- Fund insolvency, high benefits, and low employment levels will mean especially large tax increases for many businesses. By 2023, an employee’s total UI premium could increase from as little as .07% of wages to as much as 13.1%. This change will occur due to the scheduled base tax rate increase required by the fund’s insolvency, the surcharge triggered by the UI Trust Fund’s depletion to a level prescribed in law, and progressive increases in the taxable wage base imposed by the passage of SB20-207. Each employer’s base contribution rate is determined by his/her employees’ total utilization of the Trust Fund—an employer who tends to retain workers will pays a low rate, whereas an employer who frequently fires workers (who then claim unemployment benefits) pays a high rate. Since total employment remains well below its pre-pandemic level, the tax increases per employee will be especially pronounced. Businesses that have struggled to retain workers during the pandemic are due to receive the largest rate increases. Consider the example of a small business with 15 employees that laid off 5 workers in mid-2020 due to the economic shutdowns, causing its utilization rating to drop from just below 0 to –10. In 2020, it would have paid a total payroll tax of $6,900 to the UI Trust Fund.
- If it does not re-hire in 2021, its total UI payroll tax will increase to $9,560, despite having five fewer employees.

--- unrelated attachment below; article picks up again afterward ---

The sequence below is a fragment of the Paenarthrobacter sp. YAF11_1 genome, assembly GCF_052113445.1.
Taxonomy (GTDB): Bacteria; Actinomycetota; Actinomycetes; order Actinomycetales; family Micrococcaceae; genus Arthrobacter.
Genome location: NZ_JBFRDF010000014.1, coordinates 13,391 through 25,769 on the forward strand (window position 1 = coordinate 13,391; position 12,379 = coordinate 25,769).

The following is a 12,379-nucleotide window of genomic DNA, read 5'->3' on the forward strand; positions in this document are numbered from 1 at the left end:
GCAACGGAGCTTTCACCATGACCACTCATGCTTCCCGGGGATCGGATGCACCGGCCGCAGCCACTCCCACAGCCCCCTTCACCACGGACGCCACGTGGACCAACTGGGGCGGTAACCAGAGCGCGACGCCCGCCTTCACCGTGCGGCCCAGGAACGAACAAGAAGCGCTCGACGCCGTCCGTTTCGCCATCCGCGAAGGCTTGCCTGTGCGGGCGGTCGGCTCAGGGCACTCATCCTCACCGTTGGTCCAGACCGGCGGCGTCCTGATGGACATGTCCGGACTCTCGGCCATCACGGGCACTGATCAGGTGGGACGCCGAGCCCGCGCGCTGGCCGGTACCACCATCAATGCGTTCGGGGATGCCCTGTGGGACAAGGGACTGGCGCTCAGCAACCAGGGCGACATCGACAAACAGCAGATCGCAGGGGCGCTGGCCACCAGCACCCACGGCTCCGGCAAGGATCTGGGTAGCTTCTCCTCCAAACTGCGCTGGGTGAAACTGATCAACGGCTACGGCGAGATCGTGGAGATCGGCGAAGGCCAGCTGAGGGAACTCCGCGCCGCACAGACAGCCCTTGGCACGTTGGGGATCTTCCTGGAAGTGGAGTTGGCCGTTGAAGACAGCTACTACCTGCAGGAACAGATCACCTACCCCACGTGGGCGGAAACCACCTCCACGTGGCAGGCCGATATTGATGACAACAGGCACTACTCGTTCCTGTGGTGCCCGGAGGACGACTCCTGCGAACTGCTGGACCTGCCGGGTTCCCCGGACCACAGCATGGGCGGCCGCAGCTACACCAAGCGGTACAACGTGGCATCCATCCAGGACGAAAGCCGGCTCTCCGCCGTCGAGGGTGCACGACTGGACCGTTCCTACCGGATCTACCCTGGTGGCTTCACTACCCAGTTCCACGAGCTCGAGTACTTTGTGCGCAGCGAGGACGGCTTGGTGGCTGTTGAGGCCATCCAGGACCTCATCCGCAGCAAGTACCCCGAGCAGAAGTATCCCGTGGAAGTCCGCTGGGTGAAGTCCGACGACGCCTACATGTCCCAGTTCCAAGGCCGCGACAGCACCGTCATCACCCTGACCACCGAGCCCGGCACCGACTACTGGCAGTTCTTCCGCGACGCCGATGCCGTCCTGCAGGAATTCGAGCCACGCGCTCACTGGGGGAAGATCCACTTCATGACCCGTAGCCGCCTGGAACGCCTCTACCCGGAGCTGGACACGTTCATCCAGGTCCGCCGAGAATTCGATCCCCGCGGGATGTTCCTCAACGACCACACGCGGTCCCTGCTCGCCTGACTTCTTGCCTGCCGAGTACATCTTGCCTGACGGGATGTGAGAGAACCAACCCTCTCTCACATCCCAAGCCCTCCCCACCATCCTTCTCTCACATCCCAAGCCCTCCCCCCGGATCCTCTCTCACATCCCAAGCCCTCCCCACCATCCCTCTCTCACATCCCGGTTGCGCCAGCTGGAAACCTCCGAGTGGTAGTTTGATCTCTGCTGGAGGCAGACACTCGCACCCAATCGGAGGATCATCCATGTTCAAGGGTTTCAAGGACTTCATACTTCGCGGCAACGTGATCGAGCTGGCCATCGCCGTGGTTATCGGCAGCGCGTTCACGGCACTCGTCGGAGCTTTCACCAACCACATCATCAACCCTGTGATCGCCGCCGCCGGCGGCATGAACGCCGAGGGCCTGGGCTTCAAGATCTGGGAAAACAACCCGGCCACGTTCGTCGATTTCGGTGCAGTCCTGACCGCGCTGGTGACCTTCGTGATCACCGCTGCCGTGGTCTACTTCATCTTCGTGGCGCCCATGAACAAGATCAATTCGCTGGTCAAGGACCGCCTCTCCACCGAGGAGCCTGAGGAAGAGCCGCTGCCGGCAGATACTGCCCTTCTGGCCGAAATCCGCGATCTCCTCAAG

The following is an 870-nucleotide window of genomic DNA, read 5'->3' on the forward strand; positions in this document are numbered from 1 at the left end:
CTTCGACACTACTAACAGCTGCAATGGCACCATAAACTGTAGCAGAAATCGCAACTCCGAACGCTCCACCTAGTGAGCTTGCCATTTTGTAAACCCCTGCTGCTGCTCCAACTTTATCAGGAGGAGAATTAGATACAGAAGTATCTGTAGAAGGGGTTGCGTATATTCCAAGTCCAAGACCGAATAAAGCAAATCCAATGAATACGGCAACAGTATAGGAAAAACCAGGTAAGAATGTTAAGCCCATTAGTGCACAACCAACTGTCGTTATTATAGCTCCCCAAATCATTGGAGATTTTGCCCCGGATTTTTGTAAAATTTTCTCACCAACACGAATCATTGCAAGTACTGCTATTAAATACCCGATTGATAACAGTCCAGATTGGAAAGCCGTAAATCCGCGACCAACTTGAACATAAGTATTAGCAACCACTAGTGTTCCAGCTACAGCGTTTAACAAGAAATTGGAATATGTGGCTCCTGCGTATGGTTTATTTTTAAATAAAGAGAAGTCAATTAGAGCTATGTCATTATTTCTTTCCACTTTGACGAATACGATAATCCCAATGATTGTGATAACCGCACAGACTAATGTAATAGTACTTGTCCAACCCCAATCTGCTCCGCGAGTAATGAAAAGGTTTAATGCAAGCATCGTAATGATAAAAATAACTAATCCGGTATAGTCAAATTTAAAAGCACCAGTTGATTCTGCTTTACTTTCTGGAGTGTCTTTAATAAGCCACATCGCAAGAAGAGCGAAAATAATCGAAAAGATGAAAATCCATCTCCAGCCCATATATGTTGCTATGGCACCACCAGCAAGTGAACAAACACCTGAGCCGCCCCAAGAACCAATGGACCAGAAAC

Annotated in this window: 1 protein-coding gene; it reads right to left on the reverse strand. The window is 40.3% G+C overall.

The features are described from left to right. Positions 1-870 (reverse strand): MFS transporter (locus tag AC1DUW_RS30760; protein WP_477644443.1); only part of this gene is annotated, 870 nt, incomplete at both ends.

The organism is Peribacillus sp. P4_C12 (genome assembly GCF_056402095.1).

- If it does re-hire five employees in 2021, its total payroll tax will increase by up to 208% to up to $14,340.
- If it continues to struggle after the pandemic, maintains a rating of –10, and re-hires to 10 employees in 2024, its total payroll tax will increase to up to $22,620.
Figure 5 displays the ranges of unemployment insurance payroll taxes, inclusive of solvency surcharges, that employers will be made to pay between 2020 and 2026, per employee.
- As of January 6th, Colorado is one of 17 states currently reliant upon federal loans and has the 9th-greatest amount of money outstanding in both absolute and population-adjusted dollars.
- Before the pandemic, the UI Trust Fund had a reserve of $1.11b. By November, it had depleted by over $1.2b to a balance of -$114.35m. At the start of the next fiscal year, July 1, 2021, the fund is projected to be $1.08b in debt; this amounts to about $240 per adult Coloradan.
- Between FY20 and FY23, total employer taxes for the Trust Fund are projected to grow at an average annual rate of 22.3%. For the fund to be restored to its pre-pandemic solvency by 2028, five years after the end of the latest projection, contributions will have to exceed payments by an average of over $420m in each year after 2023.
- The Unemployment Insurance trust fund, from which unemployment benefits are paid, stands to go insolvent soon—likely before the end of June.
- When it does, should the current law remain effective, businesses statewide will be required to pay higher premium rates and be assessed additional insolvency surcharges to help compensate for the fund’s shortfalls. These together will total about $839,200,000 in 2021, an increase of over $300,000,000 from the current year.
- SB20-207, a proposed temporary change in rate-setting policy, would ease the private sector’s burden by over $100,000,000 in 2021, yet would lead to an increase of $800,000,000 or more by 2025.
- Under current law and economic forecasts, the UI trust fund could remain underwater for a decade while employer contribution rates continue to be set at highest level.
- An effective annual tax of just $100,000,000 upon Colorado’s businesses sustained over five years will cost the state up to 2,200 jobs.